Nuisance vectors at composting facilities come in the form of insects, rodents, coyotes, and birds. “The most common nuisance reports we receive from clients are of vectors damaging items made of soft materials,” notes Tim O’Neill, president of Engineered Compost Systems (ECS). “We have heard of coyotes in Oregon chewing on temperature probe cables, birds in California pecking through pressure sensor cables, and rats in Washington chewing through fabric covers. To give you an idea of how frequently these occur, we supply repair services and parts replacement to dozens of composting facilities — each with from 10 to 150 sensors — and we hear of vector-caused damage about once every year or two. In the case of the coyotes, the answer was to clear the nearby scrub brush to deprive them of cover. In the case of the birds, installing chicken wire over the fixed pressure cable stopped that problem.”
Vectors are drawn to composting facilities primarily by sources of food, and to a much smaller extent, to sit on top of a warm pile in cool weather. Freshly tipped food waste left too long tends to attract vectors. Best practices for handing food waste — not just to avoid vectors, but also odors — are to do the following, adds O’Neill: Incorporate food waste into a mix with ground green waste and/or ground wood waste on the same day that it is received; regular scraping or sweeping of the tip floor; keeping floor drains clear; not allowing any food waste to accumulate around or in preprocessing equipment such as mixers, under sorting conveyors, etc.; and to move the fresh mix into a controlled active phase composting zone within 24 hours.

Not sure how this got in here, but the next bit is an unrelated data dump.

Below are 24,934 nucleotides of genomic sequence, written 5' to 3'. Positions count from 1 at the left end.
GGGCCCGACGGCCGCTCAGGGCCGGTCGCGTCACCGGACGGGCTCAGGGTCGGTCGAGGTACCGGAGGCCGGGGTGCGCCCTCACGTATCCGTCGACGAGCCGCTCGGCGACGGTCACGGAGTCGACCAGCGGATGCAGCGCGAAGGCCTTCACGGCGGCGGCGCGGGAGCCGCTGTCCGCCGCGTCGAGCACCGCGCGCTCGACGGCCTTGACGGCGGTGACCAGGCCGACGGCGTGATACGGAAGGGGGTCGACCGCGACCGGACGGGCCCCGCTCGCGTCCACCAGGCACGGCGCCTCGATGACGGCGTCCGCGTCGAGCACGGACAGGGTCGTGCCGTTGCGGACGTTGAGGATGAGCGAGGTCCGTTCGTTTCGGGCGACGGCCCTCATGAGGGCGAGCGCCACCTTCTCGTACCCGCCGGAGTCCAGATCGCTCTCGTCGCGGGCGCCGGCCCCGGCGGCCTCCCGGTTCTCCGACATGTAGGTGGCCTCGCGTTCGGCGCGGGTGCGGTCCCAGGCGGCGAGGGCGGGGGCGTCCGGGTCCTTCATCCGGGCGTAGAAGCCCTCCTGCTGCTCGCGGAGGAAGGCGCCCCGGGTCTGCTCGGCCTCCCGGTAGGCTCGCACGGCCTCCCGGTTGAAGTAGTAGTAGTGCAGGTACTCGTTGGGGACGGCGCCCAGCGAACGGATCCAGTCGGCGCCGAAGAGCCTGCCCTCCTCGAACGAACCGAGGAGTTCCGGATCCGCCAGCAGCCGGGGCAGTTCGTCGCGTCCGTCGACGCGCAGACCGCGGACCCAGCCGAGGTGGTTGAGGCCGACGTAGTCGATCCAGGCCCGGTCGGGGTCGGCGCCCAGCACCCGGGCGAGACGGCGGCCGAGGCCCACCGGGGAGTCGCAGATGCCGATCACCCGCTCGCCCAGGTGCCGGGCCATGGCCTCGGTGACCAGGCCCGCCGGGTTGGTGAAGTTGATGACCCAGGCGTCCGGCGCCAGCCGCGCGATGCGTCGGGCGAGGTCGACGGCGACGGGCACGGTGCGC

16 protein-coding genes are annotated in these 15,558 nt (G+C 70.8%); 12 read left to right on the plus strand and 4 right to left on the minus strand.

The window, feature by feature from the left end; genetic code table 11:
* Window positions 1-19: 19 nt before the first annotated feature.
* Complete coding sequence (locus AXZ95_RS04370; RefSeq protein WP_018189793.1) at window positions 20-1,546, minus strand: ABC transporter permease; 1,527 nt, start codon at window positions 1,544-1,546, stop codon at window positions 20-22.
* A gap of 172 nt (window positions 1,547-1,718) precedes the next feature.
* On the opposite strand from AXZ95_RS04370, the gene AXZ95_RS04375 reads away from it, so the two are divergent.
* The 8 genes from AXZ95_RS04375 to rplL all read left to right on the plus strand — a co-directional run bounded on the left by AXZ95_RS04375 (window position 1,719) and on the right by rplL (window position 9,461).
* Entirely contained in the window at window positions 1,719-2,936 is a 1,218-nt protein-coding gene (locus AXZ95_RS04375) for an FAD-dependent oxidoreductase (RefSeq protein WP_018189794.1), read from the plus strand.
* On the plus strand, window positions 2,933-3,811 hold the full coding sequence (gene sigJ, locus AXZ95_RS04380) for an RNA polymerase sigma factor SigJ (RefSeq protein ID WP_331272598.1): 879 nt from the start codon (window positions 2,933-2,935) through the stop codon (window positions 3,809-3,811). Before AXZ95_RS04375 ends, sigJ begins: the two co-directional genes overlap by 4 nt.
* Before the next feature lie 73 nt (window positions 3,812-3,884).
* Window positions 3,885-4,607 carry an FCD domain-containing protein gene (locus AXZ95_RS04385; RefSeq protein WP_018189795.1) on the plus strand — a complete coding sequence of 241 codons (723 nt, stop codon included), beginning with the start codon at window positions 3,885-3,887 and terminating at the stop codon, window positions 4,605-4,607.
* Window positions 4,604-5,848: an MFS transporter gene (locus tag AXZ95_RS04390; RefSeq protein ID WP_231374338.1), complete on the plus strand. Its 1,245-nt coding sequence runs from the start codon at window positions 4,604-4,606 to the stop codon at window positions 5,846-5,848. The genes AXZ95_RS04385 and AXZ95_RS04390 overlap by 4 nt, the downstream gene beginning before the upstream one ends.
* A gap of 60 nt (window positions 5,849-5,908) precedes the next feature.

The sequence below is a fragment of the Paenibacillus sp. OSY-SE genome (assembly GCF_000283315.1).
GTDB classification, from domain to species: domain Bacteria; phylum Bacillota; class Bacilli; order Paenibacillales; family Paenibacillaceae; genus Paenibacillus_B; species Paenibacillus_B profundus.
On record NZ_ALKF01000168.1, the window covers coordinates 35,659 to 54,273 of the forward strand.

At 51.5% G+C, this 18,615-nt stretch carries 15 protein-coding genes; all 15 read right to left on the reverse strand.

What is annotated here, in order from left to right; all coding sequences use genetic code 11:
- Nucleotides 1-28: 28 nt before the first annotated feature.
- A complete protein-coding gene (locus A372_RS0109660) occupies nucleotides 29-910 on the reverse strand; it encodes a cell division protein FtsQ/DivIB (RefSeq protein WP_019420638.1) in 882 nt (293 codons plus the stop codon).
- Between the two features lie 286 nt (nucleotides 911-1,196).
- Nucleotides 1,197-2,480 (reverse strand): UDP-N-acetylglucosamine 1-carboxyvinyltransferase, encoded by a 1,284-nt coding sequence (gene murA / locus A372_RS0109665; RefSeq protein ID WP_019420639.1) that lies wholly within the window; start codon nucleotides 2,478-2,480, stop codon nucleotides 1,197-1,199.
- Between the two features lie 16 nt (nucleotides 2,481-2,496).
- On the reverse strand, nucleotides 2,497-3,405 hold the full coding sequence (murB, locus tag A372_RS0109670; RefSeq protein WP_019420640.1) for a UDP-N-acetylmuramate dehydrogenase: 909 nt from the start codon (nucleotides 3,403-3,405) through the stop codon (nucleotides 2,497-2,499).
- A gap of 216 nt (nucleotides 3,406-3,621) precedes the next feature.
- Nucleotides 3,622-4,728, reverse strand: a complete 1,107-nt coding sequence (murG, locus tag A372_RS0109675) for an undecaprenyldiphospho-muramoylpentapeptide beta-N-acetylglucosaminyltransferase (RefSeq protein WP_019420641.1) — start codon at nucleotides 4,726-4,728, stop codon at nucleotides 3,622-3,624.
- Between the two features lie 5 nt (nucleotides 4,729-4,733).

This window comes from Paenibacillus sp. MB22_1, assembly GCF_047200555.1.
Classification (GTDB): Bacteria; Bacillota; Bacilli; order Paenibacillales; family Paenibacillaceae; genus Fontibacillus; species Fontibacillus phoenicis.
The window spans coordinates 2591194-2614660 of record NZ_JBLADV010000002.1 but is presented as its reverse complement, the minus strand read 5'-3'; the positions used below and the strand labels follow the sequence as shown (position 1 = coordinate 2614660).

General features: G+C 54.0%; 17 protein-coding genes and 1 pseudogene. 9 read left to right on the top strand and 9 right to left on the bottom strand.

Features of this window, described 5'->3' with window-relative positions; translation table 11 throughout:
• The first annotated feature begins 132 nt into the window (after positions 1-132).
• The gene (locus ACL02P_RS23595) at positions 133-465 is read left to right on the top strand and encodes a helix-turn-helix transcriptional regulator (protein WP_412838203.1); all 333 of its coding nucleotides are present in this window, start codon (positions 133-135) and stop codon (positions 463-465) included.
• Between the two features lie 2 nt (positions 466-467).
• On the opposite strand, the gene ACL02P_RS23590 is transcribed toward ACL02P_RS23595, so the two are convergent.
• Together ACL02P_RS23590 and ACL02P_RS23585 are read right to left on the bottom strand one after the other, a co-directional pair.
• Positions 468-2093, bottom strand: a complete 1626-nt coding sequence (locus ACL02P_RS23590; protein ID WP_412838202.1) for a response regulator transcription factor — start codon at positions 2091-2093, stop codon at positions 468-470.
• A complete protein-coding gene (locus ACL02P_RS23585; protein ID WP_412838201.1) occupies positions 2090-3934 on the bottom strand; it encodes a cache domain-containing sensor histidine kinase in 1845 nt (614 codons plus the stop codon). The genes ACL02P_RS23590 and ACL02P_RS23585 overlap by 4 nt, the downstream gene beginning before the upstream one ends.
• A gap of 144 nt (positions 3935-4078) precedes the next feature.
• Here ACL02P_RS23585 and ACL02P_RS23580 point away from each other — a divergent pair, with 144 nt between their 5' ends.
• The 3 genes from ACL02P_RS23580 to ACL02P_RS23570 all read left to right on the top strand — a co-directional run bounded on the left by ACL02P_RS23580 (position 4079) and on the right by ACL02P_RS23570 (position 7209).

Vector access to food waste once in the composting piles is through the surfaces. Creating an extended compost pile or using concrete bunkers to contain the piles reduces the potential exposed surface area to the top surface and front slope of the pile. “It is standard practice to cover these surfaces with >12-inches of biolayer material consisting of compost that has been through the active phase or some other non-putrescible organic material,” he explains. “The biolayer cover insulates the pile so that the food-bearing mix underneath is not only covered and hard to reach, but is also rapidly heated to temperatures >120°F. These elevated temperatures effectively discourage foraging.”
Uncontrolled leachate can be another vector attractor as it provides prime breeding grounds for bug larvae (mostly flies). The first step in controlling leachate is to minimize the volume created, starting with minimizing the total footprint of the active compositing pile. One interesting takeaway from years of building aerated composting systems, says O’Neill, is that “surprisingly little water percolates all the way through the pile to the floor. This is because the pile is constantly being dried out by the combination of bio-oxidative heating and forced aeration; the compost generally has unused water holding capacity that absorbs precipitation.” A final tip is to design the grades and collection points of the working surfaces adjacent to the piles to eliminate run-on or run-off water. This helps prevent the commingling of storm water with leachate, keeping the total volume of high nutrient water to a minimum. More tips can be found in this article written by O’Neill on the ECS website.